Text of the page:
Starbucks Cost Structure Essay

How Starbucks minimizes the impact of coffee prices
I believe there are two explanations for the “irrelevance” of coffee prices.
1. Purchase contracts
2. Hedging
Purchase contracts
Starbucks buys most of its coffee from suppliers through fixed-price commitments. This means that it won’t feel the effect of short-term fluctuations in coffee prices, as the price and quantity are fixed. I estimate that these commitments typically last around a year.


Another way Starbucks can minimize its commodity risk is through hedging. Typically, the company will make an arrangement to sell coffee on a specified future date (it buys a future).

This means that it earns money when coffee prices increase, and hence this cancels out the input cost risk.


Think about the commodity costs and margins this way: despite increasing commodity costs in 2011 and 2012, Starbucks was capable of improving its margins. In 2013, commodity costs will most likely decline, so Starbucks doesn’t even need improved operational performance to improve profitability. Therefore, I think Starbucks has a lot of potential in the short run (especially if the imperfect hedge will benefit the bottom line), but I am also decently optimistic on the long-run prospects of Starbucks.

I plan to follow this article up with other in-depth articles about Starbucks, which will elaborate on my long thesis.

Starbucks recently announced a revamped pricing structure. Prices for many of its popular (read: lower-end) products such as brewed coffees and lattes are headed downwards. A spokesperson claims that this is the first time in Starbucks’ history that prices have been reduced. According to an article written by Claire Cain Miller in the New York Times, the coffee purveyor is also redesigning its menu to feature lower priced brewed coffees, as well as offering promotions on iced drinks. This strategy makes sense: the struggling economy dictates discounts and McDonald’s brewed coffees and lattes are stealing price sensitive customers.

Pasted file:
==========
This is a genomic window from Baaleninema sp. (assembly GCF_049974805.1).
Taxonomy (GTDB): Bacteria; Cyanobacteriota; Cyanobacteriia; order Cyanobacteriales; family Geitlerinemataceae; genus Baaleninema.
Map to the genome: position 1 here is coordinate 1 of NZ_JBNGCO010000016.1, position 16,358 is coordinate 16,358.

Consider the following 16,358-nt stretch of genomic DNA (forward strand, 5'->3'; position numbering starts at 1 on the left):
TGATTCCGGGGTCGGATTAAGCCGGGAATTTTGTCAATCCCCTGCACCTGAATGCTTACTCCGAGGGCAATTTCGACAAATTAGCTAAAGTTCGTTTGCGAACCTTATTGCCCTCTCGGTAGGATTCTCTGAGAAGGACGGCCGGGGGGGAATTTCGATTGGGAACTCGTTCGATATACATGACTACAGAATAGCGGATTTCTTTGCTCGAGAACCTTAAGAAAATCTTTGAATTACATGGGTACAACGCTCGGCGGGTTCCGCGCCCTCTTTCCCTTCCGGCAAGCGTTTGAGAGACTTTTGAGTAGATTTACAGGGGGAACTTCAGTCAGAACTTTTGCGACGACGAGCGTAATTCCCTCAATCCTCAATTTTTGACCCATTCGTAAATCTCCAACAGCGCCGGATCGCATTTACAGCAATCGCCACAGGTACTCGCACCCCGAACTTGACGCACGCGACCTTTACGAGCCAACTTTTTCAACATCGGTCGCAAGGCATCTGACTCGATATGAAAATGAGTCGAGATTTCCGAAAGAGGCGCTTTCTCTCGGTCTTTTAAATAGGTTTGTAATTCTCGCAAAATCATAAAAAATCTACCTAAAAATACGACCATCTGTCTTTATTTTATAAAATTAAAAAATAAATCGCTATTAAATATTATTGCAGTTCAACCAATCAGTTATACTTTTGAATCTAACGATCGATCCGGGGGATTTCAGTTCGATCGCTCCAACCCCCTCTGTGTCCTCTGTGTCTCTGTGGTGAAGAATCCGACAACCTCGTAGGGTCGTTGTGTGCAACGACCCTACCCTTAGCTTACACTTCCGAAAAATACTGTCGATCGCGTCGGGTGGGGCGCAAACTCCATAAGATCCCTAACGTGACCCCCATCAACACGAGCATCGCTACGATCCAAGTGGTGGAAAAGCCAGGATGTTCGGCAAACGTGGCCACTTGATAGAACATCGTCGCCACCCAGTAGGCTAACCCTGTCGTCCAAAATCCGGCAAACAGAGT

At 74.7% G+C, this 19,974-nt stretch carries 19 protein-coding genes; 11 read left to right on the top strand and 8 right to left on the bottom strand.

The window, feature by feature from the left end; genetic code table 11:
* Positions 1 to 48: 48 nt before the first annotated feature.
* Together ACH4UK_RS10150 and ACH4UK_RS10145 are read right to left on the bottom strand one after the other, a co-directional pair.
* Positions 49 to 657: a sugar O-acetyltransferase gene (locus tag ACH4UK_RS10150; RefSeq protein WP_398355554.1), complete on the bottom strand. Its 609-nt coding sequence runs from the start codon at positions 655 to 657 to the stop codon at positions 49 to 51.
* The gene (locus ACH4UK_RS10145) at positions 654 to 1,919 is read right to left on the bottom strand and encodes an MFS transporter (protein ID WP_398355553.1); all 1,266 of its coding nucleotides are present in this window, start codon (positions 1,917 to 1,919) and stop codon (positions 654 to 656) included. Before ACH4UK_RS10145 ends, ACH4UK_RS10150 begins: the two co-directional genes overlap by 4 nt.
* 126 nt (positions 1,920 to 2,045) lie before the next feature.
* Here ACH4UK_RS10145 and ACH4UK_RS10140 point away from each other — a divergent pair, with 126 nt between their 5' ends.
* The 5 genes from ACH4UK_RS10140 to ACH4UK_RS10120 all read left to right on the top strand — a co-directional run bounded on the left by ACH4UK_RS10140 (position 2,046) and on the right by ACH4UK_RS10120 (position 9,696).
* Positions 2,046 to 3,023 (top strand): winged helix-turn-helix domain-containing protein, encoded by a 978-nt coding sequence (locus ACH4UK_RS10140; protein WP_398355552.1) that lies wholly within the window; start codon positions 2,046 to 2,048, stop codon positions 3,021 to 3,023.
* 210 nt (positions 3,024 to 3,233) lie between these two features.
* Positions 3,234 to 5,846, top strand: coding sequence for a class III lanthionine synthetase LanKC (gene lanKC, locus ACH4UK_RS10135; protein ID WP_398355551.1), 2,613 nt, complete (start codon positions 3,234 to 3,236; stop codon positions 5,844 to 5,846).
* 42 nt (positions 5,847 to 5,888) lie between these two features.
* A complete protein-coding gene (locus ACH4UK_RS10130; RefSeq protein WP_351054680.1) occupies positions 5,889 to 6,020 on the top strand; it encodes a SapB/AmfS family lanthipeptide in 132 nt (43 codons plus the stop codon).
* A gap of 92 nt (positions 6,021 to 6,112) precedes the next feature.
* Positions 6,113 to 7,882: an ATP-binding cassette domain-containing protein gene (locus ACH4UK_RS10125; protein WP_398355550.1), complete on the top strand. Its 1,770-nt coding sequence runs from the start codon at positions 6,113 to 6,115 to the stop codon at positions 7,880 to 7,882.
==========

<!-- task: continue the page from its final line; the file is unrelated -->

Paradoxically, Starbucks is also increasing the prices of its higher-end more complex drinks including Frappuccinos and caramel macchiatos, of which there is less competition from rivals. In some cases, prices are rising by 30 cents (8%). There is some justification for this price increase. In Starbucks recent quarterly earnings release (third quarter ending June 28), same store sales in the U.S. were down by 6%. Broken down, 4% of this decline was due to fewer transactions (customers defecting to McDonald’s, for instance) and the remaining 2% from a decrease in average value per transaction. Thus, for the most part, customers who continued to patronize Starbucks spent the same amount on each visit.

So why raise prices right now when demand is waning? Some speculate that Starbucks is trying to make the most profit from its devoted customers who are hooked on its products. In other words, its specialty drinks are in the cash cow phase of the Boston Consulting Group’s Growth Share Matrix. For products in this cash cow phase, the general recommendation is to reduce investments and simply harvest profits from current demand.

All successful products have their heyday of strong growth and then eventually reach a point where demand remains constant or decreases. After all, remember when CB radios and radar detectors were the rage? When a product reaches the cash cow stage of its lifecycle, the general strategy is to take the money and run. What are the chances that macchiatos will experience a growth surge in the future?

With rivals (including McDonald’s and Dunkin Donuts) stealing share from Starbucks’ lower-end products and concerns about the growth of its highly differentiated premium coffee drinks, what’s the growth driver that justifies Starbucks’ current price to earnings ratio of 59? This high p/e ratio indicates that investors feel the company has higher potential growth opportunities than the average company (in contrast, GE’s p/e ratio is 10.5 and Wal-Mart’s is 15).

A company’s pricing strategy can be a good indicator of its future growth potential.

A weak cost structure means Starbucks’s costs are high in comparison to their competitors

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